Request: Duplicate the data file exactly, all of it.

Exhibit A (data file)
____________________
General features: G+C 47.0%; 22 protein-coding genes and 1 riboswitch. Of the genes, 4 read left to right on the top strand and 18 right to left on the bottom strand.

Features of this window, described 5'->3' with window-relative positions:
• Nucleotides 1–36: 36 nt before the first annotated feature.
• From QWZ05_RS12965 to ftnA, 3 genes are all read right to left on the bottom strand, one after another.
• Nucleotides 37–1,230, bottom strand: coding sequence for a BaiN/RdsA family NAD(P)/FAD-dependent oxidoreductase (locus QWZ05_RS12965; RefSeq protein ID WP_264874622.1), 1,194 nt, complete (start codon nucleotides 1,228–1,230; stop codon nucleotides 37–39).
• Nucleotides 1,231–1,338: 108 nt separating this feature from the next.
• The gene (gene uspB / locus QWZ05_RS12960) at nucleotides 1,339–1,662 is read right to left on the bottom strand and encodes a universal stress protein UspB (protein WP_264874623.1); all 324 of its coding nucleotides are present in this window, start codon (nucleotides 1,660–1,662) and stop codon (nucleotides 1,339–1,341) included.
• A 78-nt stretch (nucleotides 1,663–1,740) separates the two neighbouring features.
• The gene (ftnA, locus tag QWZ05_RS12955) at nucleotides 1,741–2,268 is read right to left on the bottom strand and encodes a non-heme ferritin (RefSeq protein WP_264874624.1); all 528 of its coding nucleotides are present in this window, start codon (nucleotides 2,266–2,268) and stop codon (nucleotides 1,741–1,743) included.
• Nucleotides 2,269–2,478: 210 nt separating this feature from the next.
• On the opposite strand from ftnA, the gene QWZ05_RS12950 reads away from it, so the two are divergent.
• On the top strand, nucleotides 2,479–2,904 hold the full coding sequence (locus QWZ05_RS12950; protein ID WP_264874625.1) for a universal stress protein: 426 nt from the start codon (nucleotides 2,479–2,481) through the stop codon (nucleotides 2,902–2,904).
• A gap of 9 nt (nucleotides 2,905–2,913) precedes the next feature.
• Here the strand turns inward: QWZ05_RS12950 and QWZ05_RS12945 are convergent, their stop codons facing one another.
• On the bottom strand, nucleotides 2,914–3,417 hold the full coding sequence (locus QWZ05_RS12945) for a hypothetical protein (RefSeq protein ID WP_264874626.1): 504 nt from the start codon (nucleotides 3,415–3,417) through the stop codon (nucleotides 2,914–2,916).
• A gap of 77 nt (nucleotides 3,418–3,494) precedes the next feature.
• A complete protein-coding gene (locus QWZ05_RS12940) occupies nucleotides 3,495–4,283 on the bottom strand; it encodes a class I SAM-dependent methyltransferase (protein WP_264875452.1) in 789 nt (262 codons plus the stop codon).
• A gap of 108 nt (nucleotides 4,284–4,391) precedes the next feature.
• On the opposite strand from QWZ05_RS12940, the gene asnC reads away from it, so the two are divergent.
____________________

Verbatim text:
General features: G+C 47.0%; 22 protein-coding genes and 1 riboswitch. Of the genes, 4 read left to right on the top strand and 18 right to left on the bottom strand.

Features of this window, described 5'->3' with window-relative positions:
• Nucleotides 1–36: 36 nt before the first annotated feature.
• From QWZ05_RS12965 to ftnA, 3 genes are all read right to left on the bottom strand, one after another.
• Nucleotides 37–1,230, bottom strand: coding sequence for a BaiN/RdsA family NAD(P)/FAD-dependent oxidoreductase (locus QWZ05_RS12965; RefSeq protein ID WP_264874622.1), 1,194 nt, complete (start codon nucleotides 1,228–1,230; stop codon nucleotides 37–39).
• Nucleotides 1,231–1,338: 108 nt separating this feature from the next.
• The gene (gene uspB / locus QWZ05_RS12960) at nucleotides 1,339–1,662 is read right to left on the bottom strand and encodes a universal stress protein UspB (protein WP_264874623.1); all 324 of its coding nucleotides are present in this window, start codon (nucleotides 1,660–1,662) and stop codon (nucleotides 1,339–1,341) included.
• A 78-nt stretch (nucleotides 1,663–1,740) separates the two neighbouring features.
• The gene (ftnA, locus tag QWZ05_RS12955) at nucleotides 1,741–2,268 is read right to left on the bottom strand and encodes a non-heme ferritin (RefSeq protein WP_264874624.1); all 528 of its coding nucleotides are present in this window, start codon (nucleotides 2,266–2,268) and stop codon (nucleotides 1,741–1,743) included.
• Nucleotides 2,269–2,478: 210 nt separating this feature from the next.
• On the opposite strand from ftnA, the gene QWZ05_RS12950 reads away from it, so the two are divergent.
• On the top strand, nucleotides 2,479–2,904 hold the full coding sequence (locus QWZ05_RS12950; protein ID WP_264874625.1) for a universal stress protein: 426 nt from the start codon (nucleotides 2,479–2,481) through the stop codon (nucleotides 2,902–2,904).
• A gap of 9 nt (nucleotides 2,905–2,913) precedes the next feature.
• Here the strand turns inward: QWZ05_RS12950 and QWZ05_RS12945 are convergent, their stop codons facing one another.
• On the bottom strand, nucleotides 2,914–3,417 hold the full coding sequence (locus QWZ05_RS12945) for a hypothetical protein (RefSeq protein ID WP_264874626.1): 504 nt from the start codon (nucleotides 3,415–3,417) through the stop codon (nucleotides 2,914–2,916).
• A gap of 77 nt (nucleotides 3,418–3,494) precedes the next feature.
• A complete protein-coding gene (locus QWZ05_RS12940) occupies nucleotides 3,495–4,283 on the bottom strand; it encodes a class I SAM-dependent methyltransferase (protein WP_264875452.1) in 789 nt (262 codons plus the stop codon).
• A gap of 108 nt (nucleotides 4,284–4,391) precedes the next feature.
• On the opposite strand from QWZ05_RS12940, the gene asnC reads away from it, so the two are divergent.